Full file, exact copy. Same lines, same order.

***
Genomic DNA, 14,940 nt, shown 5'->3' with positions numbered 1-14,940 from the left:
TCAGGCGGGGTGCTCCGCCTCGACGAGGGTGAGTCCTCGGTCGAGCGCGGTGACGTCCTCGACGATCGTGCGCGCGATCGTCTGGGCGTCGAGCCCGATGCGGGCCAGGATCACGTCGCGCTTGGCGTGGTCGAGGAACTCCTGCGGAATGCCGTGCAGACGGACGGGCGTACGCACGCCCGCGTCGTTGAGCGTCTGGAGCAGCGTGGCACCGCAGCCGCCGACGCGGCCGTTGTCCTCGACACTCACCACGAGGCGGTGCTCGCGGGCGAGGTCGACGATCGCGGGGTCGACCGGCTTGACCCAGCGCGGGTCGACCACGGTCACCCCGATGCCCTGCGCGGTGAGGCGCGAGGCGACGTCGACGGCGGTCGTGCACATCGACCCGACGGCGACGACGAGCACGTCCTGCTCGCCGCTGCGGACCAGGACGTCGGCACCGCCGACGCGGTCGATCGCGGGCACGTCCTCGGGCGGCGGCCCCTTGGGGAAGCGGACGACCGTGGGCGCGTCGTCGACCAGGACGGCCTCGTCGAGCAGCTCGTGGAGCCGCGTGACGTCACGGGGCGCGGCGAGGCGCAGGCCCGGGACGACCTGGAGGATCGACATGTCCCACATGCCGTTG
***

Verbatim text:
Genomic DNA, 14,940 nt, shown 5'->3' with positions numbered 1-14,940 from the left:
TCAGGCGGGGTGCTCCGCCTCGACGAGGGTGAGTCCTCGGTCGAGCGCGGTGACGTCCTCGACGATCGTGCGCGCGATCGTCTGGGCGTCGAGCCCGATGCGGGCCAGGATCACGTCGCGCTTGGCGTGGTCGAGGAACTCCTGCGGAATGCCGTGCAGACGGACGGGCGTACGCACGCCCGCGTCGTTGAGCGTCTGGAGCAGCGTGGCACCGCAGCCGCCGACGCGGCCGTTGTCCTCGACACTCACCACGAGGCGGTGCTCGCGGGCGAGGTCGACGATCGCGGGGTCGACCGGCTTGACCCAGCGCGGGTCGACCACGGTCACCCCGATGCCCTGCGCGGTGAGGCGCGAGGCGACGTCGACGGCGGTCGTGCACATCGACCCGACGGCGACGACGAGCACGTCCTGCTCGCCGCTGCGGACCAGGACGTCGGCACCGCCGACGCGGTCGATCGCGGGCACGTCCTCGGGCGGCGGCCCCTTGGGGAAGCGGACGACCGTGGGCGCGTCGTCGACCAGGACGGCCTCGTCGAGCAGCTCGTGGAGCCGCGTGACGTCACGGGGCGCGGCGAGGCGCAGGCCCGGGACGACCTGGAGGATCGACATGTCCCACATGCCGTTG